Amaryllis has become the ‘hot’ plant. It is now popular as cut flowers used to celebrate the season. I love putting the stems inside a tall glass vase where they look so elegant and last a long while if kept cool.

The newest plant to adorn our indoors is the beautiful ardisia. We’ve grown these plants for a month now.  The new growth has burst into soft green leaves that make a nice contrast to the rich dark ones and to the delightful red berries that adorn the lower portion of the plant. Ardisias are going to be a winter classic for years to come – so watch out, poinsettias!

Finding a true Christmas cactus that most of our grandmothers had in their homes 50 years ago is hard, but not impossible.  Schlumbergera bridgesii is a smooth-leafed cactus with hot-pink flowers that actually bloom only at Christmas.  It’s an heirloom plant that is so easy to grow and is handed down from generation to generation.  Start a new tradition in your family this year.

Another wonderful old tradition is to have ‘Paperwhite’ narcissus in our homes for the holiday season. Some people,       have a love-hate relationship with the spectacular perfume of ‘Paperwhites.’ Like amaryllis, their long flower stems look stunning in a tall clear glass vase. You can still pick up bulbs that will bloom for the holidays if you keep them cool in a fancy glass dish with water and some colourful stones on the bottom, and started plants are always available at this time of year.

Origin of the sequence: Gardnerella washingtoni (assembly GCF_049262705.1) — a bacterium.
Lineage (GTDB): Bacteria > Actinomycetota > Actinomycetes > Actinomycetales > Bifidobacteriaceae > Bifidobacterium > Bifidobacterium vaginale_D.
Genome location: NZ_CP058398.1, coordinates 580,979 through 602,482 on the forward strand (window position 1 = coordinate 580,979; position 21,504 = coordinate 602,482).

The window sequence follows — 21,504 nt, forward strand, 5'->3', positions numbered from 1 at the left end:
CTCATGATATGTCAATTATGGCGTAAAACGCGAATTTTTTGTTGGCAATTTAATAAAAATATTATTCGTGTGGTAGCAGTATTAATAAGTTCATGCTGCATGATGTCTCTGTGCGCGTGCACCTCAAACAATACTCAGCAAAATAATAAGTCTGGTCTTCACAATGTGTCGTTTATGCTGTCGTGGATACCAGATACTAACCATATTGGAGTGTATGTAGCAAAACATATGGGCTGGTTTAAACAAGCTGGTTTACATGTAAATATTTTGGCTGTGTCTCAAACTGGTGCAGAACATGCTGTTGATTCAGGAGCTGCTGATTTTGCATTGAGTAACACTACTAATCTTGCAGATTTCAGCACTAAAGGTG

If you do any Christmas cooking, bay leaves are a must-have to flavour meats.  We have a ten footer outside our door that we enjoy both as a landscape plant and as a source of fresh leaves all year round.  Cut stems add interest and fragrance to Christmas wreaths.

They’re a little hard to find at this time of year, but herb growers have them. Treat it as a cool winter loving plant that needs to be outdoors all year round with a little winter protection in severe cold.

It could become one of your most-loved garden plants.

Brian Minter’s column appears throughout the Lower Mainland. Contact him at newsroom@abbynews.com.

 

Just Posted

Chilliwack Fire Department on scene at a house fire on Boundary Road and No. 4 Road on Thursday, June 17, 2021. (David Seltenrich/ Facebook)
Fire crews respond to house fire on border of Chilliwack and Abbotsford

Flames, dark smoke reported coming from front of house when crews arrived

Brandon Hobbs (turquoise shirt), brother of missing Abbotsford man Adam Hobbs, gathers with other family and friends to distribute posters in Chilliwack on Thursday, June 17, 2021. (Jenna Hauck/ Chilliwack Progress)
Search efforts expand to Chilliwack and beyond for missing Abbotsford man

Family, friends put up posters in Chilliwack, Agassiz, Hope for missing 22-year-old Adam Hobbs

AHL president and CEO Scott Howson believes the new Abbotsford franchise is off to a strong early start. (AHL photo)
AHL president: ‘Tremendous success’ selling season ticket deposits for Abbotsford franchise

President and CEO Scott Howson optimistic about new Vancouver Canucks affiliate in Abbotsford

Stock photo by LEEROY Agency from Pixabay